As well as location photos, I also collect inspirational photographs. These are visual notes on activities my characters are interested in, or sometimes they are just images that I want to echo in my own script or film. When working with independent filmmakers, I often share this board with them, to enhance their understanding of the script. People who’ve worked with me a lot, can see the shape of the film I’m developing before I even present the script, just by glancing at my mood boards.
3. Saving articles about screenwriting
There are a lot of screenwriting articles that I read once and then put to one side. It’s not that they weren’t interesting, it’s just that they’re not massively relevant to what I’m doing these days. However, every now and again I’ll read an article so good, I want to go back to it again and again. And, it’s precisely these kinds of articles that I save on my Pinterest screenwriting board.
I think of it as being my personal digital library. It’s one of my most useful assets. Before Pinterest I kept the same kind of thing as a list of URL’s on a computer’s desktop. This is a much better solution.
4. Saving articles about various aspects of the film industry
If I'm honest, I’ve never had a lot of time for writers whose sole obsessions are writing tips and “making it.” I also don’t have a lot of time for writers who don’t understand the medium they are writing for. If I was ever required to create a training course for screenwriters, I’d probably start by teaching them how to edit film and the history of world cinema. I wouldn’t let them anywhere near a script until they knew the difference between Continuity Editing, Soviet Montage and Chaos Cinema. From my perspective, writers who don’t know cinema history are trying to write in a language they genuinely don't understand, and it shows. The same is true of writers who aren't familiar with the methodologies of actors. Why would you even try to write a script if you've never read "An Actor Prepares?" Our job is to write for actors, cinematographers and editors. If we can honestly appreciate what their job entails, we will do a better job of creating a script for them.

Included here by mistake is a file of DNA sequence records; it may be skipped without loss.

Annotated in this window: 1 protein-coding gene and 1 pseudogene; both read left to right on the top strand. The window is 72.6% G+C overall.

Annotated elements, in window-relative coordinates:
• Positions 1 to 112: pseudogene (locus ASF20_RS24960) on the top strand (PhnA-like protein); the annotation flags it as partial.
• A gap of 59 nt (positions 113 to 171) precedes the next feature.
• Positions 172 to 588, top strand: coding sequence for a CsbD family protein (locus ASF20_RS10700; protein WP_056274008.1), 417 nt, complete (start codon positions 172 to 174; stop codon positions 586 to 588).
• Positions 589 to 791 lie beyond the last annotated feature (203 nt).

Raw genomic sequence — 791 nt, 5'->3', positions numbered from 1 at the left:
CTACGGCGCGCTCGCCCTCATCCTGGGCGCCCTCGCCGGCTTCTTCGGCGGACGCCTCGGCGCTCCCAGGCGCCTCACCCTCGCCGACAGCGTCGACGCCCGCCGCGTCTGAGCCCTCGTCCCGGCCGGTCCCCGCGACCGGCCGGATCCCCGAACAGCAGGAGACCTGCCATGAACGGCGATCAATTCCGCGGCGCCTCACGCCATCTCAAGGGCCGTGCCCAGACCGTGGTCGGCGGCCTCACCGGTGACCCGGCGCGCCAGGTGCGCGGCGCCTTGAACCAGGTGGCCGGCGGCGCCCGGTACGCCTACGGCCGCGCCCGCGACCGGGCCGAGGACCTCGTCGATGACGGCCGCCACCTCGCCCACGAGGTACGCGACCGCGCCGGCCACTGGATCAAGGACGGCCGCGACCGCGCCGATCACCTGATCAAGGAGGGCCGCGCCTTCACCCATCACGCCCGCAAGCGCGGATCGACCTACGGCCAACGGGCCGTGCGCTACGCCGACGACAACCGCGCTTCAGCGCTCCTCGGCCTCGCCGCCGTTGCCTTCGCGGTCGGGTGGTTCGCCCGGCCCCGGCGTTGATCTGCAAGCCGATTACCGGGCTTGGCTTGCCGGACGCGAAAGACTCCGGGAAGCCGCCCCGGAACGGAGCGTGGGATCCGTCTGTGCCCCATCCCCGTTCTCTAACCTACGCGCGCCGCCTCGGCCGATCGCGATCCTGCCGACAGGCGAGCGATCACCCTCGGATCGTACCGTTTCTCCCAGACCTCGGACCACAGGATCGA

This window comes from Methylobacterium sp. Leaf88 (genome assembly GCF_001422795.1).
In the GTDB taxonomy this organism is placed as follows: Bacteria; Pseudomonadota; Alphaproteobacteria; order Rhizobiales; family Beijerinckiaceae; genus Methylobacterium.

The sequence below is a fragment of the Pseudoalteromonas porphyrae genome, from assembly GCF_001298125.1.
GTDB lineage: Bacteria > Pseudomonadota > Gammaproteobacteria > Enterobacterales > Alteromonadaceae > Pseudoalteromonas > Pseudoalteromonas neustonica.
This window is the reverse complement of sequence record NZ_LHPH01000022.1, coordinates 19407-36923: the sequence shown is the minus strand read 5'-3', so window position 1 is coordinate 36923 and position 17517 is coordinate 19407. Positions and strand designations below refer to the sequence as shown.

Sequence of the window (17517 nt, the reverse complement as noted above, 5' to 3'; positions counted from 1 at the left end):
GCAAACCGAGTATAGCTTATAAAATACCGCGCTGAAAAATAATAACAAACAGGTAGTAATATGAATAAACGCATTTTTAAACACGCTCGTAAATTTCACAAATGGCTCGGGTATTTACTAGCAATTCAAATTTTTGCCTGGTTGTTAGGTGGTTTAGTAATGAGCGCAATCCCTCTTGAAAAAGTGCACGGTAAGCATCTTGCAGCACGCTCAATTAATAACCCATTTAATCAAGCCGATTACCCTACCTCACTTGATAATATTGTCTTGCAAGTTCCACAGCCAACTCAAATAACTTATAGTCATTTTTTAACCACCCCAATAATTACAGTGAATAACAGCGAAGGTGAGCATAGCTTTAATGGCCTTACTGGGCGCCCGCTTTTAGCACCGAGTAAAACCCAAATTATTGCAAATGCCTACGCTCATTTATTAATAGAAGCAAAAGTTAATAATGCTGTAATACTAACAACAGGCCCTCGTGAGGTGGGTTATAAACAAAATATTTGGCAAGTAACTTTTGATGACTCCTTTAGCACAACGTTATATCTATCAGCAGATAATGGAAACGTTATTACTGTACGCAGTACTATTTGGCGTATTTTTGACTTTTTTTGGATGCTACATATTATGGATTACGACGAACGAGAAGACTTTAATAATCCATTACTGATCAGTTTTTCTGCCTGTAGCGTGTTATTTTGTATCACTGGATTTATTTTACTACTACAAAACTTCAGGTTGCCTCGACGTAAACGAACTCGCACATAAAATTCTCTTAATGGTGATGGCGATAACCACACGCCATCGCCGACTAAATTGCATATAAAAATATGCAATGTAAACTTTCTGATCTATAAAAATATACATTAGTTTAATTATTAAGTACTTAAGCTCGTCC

I honestly believe my writing only really started to become interesting when I taught myself how to edit; a skill, incidentally, that has earned me considerably more money than writing ever has. Because of this, I keep Pinterest boards on the following subjects: Film Stuff; Camera Operation (for the three specific cameras I work with); Professional Audio Design; Film Editing; and, one on PR/Finance/Crowdfunding. I have spent the last thirteen years teaching myself about how production works, how the film industry works and keeping on top of technological developments. This is how I was able to make the move from writer, to writer/producer. As a writer I am no longer dependent on the industry or producers to determine what films I amor am not able to put into production. Knowledge is freedom in this industry, and this is the most exciting age film making has ever gone through, in terms of opportunities.
Being a screenwriter is difficult and there is a lot of competition out there. We all know this. Writers who take the time to research in order to keep their skills fresh; who constantly search for new, exciting ideas; and who take the time to learn how the industry works, are definitely going to have significant advantages over those who don’t. In the life of a writer, the ability to collate and organize all kinds of information is at least 50% of the job. And, in my opinion, Pinterest is one of the best designed digital curation tools a writer can use.
viva la revolution
- More articles by Clive Davies-Frayne
- Write, Direct, Repeat: Lookbooks for Films and Scripts
- Jeanne's Screenwriting Tips: Social Media Etiquette
Get organized with Scrivener software! Great for scripts, novels and research.